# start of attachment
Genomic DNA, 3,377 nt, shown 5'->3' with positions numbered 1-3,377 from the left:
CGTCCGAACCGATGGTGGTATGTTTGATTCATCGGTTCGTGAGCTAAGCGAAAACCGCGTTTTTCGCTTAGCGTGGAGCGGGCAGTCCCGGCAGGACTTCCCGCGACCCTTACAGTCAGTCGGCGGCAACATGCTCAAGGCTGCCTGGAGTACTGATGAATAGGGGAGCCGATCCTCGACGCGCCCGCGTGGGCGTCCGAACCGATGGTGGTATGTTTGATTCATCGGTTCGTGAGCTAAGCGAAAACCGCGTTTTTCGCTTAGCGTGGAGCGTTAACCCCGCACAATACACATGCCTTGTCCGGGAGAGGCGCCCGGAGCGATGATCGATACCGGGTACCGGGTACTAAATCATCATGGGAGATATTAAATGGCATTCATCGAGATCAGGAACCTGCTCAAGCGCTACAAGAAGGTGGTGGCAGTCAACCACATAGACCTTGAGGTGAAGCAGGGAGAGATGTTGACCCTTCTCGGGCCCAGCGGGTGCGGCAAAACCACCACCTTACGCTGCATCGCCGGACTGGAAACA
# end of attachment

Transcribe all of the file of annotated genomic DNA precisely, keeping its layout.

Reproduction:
Genomic DNA, 3,377 nt, shown 5'->3' with positions numbered 1-3,377 from the left:
CGTCCGAACCGATGGTGGTATGTTTGATTCATCGGTTCGTGAGCTAAGCGAAAACCGCGTTTTTCGCTTAGCGTGGAGCGGGCAGTCCCGGCAGGACTTCCCGCGACCCTTACAGTCAGTCGGCGGCAACATGCTCAAGGCTGCCTGGAGTACTGATGAATAGGGGAGCCGATCCTCGACGCGCCCGCGTGGGCGTCCGAACCGATGGTGGTATGTTTGATTCATCGGTTCGTGAGCTAAGCGAAAACCGCGTTTTTCGCTTAGCGTGGAGCGTTAACCCCGCACAATACACATGCCTTGTCCGGGAGAGGCGCCCGGAGCGATGATCGATACCGGGTACCGGGTACTAAATCATCATGGGAGATATTAAATGGCATTCATCGAGATCAGGAACCTGCTCAAGCGCTACAAGAAGGTGGTGGCAGTCAACCACATAGACCTTGAGGTGAAGCAGGGAGAGATGTTGACCCTTCTCGGGCCCAGCGGGTGCGGCAAAACCACCACCTTACGCTGCATCGCCGGACTGGAAACA